Safeguard Dewormer for Goats - One time thing? Or 5 days in a row?

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hysop

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I have two Nigerian Dwarf kids that I think are having hay belly. They just randomly got a big belly within the last 2 or 3 days. I've never wormed them before. They were born October 21st so they're already 5 to 6 weeks.

I bought Safeguard Dewormer for Goats. I am thinking of just following the instructions on the bottle as far as dosage. My question is more as to how many times do I administer this dosage?

Is it a one time thing or 5 days in a row like with chickens or one time thing then again 10 days later?

Thank you for all your help. I will keep doing research in the meantime.
 

oldhenlikesdogs

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I have never wormed a goat that young. I would do a fecal before worming personally.

When you worm goats it's generally once unless they have a heavy parasite load, generally confirmed by a fecal, or by checking the mucus membranes. If necessary you can worm them again anywhere from a week to four weeks later.

With goats it's best to only worm when necessary as to avoid parasites becoming immune to the wormers through overuse.
 

hysop

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I have never wormed a goat that young. I would do a fecal before worming personally.

When you worm goats it's generally once unless they have a heavy parasite load, generally confirmed by a fecal, or by checking the mucus membranes. If necessary you can worm them again anywhere from a week to four weeks later.

With goats it's best to only worm when necessary as to avoid parasites becoming immune to the wormers through overuse.
Thanks. I’ll inspect them better tomorrow and see if it’s them just growing or if it is what the internet describes as hay belly.

They still drink from the mama so I would think they get antibodies from the milk and worms shouldn’t be an issue. I’m just being overcautious probably.
 

oldhenlikesdogs

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They are at the age when the rumen begins to develop more, especially if they are now eating hay. A bigger belly in a ruminant isn't the same as a big belly in something like a puppy. Goats when wormy, will get a rough coat, and they become thin in the back, and pale. They also may cough more.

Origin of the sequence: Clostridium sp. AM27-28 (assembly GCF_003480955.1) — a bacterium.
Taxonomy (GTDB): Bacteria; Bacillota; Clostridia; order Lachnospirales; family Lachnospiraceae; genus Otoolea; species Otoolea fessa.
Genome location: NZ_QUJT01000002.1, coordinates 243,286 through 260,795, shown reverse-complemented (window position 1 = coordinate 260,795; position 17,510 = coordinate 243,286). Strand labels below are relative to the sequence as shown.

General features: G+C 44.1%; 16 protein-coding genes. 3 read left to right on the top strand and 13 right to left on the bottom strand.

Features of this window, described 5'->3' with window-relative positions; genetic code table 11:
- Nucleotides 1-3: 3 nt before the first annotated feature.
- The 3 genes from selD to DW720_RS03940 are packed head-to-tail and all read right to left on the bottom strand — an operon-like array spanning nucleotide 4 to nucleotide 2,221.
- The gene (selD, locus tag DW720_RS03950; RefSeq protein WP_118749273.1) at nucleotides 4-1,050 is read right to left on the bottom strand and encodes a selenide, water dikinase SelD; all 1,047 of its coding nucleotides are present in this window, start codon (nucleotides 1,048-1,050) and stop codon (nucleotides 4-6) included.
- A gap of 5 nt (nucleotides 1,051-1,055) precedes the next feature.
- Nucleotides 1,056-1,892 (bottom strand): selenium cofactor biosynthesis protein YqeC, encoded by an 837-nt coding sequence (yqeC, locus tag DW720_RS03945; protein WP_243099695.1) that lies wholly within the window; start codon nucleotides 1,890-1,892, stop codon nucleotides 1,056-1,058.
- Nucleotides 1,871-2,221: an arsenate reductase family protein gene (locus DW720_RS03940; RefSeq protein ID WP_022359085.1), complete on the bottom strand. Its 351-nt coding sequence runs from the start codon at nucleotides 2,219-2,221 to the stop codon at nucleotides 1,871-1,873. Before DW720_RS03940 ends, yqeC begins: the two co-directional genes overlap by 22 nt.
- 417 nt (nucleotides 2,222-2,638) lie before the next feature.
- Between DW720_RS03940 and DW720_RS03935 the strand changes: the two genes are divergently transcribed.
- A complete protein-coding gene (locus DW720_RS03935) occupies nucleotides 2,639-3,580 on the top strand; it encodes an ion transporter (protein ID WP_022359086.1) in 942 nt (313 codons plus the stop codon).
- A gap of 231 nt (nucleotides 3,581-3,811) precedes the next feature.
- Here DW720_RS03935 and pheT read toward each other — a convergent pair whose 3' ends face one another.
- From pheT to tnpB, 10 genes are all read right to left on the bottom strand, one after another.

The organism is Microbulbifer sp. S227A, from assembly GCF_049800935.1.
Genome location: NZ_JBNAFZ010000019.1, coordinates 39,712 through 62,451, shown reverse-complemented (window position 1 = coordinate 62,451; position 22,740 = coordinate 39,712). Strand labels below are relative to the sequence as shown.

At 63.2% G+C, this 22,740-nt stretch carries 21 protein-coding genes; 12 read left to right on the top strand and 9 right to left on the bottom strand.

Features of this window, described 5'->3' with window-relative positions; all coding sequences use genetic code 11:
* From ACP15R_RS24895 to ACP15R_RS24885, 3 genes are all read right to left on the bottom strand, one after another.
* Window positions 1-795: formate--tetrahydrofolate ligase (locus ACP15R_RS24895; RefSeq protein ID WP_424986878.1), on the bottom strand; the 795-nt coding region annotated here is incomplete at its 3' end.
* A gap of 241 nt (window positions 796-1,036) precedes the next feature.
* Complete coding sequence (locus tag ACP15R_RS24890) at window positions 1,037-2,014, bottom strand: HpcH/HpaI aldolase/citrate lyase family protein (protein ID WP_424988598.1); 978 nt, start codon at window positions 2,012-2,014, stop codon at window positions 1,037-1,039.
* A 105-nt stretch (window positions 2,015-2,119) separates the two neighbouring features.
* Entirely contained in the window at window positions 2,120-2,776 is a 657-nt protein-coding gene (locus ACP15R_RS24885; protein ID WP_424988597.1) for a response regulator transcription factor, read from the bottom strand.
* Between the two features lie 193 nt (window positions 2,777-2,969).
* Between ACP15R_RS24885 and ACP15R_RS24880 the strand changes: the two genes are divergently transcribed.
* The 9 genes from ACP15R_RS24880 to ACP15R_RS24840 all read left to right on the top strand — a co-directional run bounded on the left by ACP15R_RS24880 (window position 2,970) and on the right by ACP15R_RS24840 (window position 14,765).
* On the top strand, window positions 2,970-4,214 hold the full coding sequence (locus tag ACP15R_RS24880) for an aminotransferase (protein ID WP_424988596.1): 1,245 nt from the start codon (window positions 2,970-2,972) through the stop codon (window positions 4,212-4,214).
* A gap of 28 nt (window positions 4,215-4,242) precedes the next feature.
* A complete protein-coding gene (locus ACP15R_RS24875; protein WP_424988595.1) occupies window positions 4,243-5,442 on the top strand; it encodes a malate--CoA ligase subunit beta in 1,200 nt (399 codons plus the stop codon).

hysop

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Their stomachs look perfectly normal today. I don’t know if it was the lighting that made them look fat last night. So I do not think they have worms. They’re evenly filled out and running and jumping off things.

Blurry picture but here is one of the twin kids and they both look the same. Healthy 😊 I just took the pic two mins ago. He already jumped off and we closed the hood.

Thank you again for the replies. I guess I was just freaking out for no reason.

14847A40-4978-463C-BA72-069F4EE3F4C0.jpeg
 

oldhenlikesdogs

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With goats if you see a big belly than check for bloat first. They have sensitive digestive tracts. If they have access to grain that could cause problems. So limit grains, and offer baking soda free choice which can help keep the rumen from getting too acidic.

Very cute kid. :)
 

hysop

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With goats if you see a big belly than check for bloat first. They have sensitive digestive tracts. If they have access to grain that could cause problems. So limit grains, and offer baking soda free choice which can help keep the rumen from getting too acidic.

Very cute kid. :)
my husband gives them sweet feed as a treat not as a primary food source, their main food is grass and/or hay. And it’s mostly for the adults but of course the kids eat some too. I’ll start providing some Baking Soda just in case.

But I will check for bloat next time before jumping to conclusions on worms.
 
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